“I was always on the correct side of the hole,” said Conners, the first Canadian to make the U.S. Amateur semifinals since 2006. “There are some treacherous greens out here, and it's really important to have yourself in good positions because you can be not that far from the pin but in nearly impossible places. My ball‑striking was good, drove the ball great, but yeah, just lots of smart decisions, and gave myself lots of chances, but easy pars basically.”

Raymond, 27, briefly held a 1-up lead when he birdied the fourth hole, but he bogeyed the par-3 seventh and the match was all square. While Conners used a solid short game to put together a string of pars, the Englishman struggled with five consecutive bogeys.

“He fought his way around the golf course very well; even when he couldn’t quite get to the pin, he left himself on the right side of the greens which is what I didn’t do,” said Raymond, who was playing in his first USGA championship. “He chipped lovely today, he really did.”

Goss, of Australia, will be paired against his countryman Watt in the semifinals after upending Brandon Matthews, 19, of Dupont, Pa.., 5 and 3. A U.S. Amateur quarterfinalist for the second consecutive year, Goss won the opening two holes and never trailed. Matthews hit his first tee shot out of bounds, leading to a triple bogey, and conceded a par putt on the second. Goss extended his advantage to a 3-up lead by making an 8-foot par putt on No. 10.

“I definitely didn’t expect to win 5 and 3 today,” said Goss, who said his 12-foot par putt to halve the par-4 13th was a key point in his quarterfinal match. “My first two matches were really tight. I think I played 53 out of 54 holes. But I’m glad I got the job done.”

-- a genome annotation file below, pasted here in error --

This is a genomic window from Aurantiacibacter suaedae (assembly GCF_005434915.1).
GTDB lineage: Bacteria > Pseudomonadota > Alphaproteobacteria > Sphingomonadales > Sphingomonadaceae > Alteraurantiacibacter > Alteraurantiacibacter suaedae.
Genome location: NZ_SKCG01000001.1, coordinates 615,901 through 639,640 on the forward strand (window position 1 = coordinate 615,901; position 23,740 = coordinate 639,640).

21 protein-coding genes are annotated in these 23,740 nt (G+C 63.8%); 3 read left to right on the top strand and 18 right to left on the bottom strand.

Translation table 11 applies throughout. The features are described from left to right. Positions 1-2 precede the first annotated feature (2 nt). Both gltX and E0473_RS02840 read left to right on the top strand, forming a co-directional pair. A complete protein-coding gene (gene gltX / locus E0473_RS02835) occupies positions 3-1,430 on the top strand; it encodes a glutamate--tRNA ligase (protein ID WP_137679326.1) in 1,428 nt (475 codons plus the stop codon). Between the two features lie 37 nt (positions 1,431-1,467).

Fitzpatrick, 18, of England, defeated Adam Ball, 19, of Richmond, Va., 4 and 3.

Fitzpatrick, who will attend Northwestern University near Chicago this fall, claimed four consecutive holes with three pars and one bogey to break open a tight match against Ball, who is No. 776 in the World Golf Amateur Ranking. Fitzpatrick won holes 9 through 12, including the 505-yard ninth, when he chipped from 25 yards to within 3 feet for a par 4.

“That was sort of the turning point because I just sort of switched momentum,” said Fitzpatrick, who was the low amateur at last month’s British Open Championship and the 2012 British Boys’ champion. “That is pretty much the toughest stretch of the golf course, so if you make pars your chances of winning holes is increased.”

Results: U.S. Amateur
WinEnglandMatthew FitzpatrickEngland2000
Runner-upAustraliaOliver GossAustralia1500
SemifinalsCanadaCorey ConnersCanada1000
SemifinalsAustraliaBrady WattAustralia1000
QuarterfinalsEnglandNeil RaymondEngland700

View full results for U.S. Amateur

ABOUT THE U.S. Amateur

The U.S. Amateur, the oldest USGA championship, was first played in 1895 at Newport Golf Club in Rhode Island. The event, which has no age restriction, is open to those with a Handicap Index of 2.4 or lower. It is one of 14 national championships conducted annually by the USGA, 10 of which are strictly for amateurs. It is the pre-eminent amateur competition in the world. Applications are typically placed online in the spring at www.usga.org.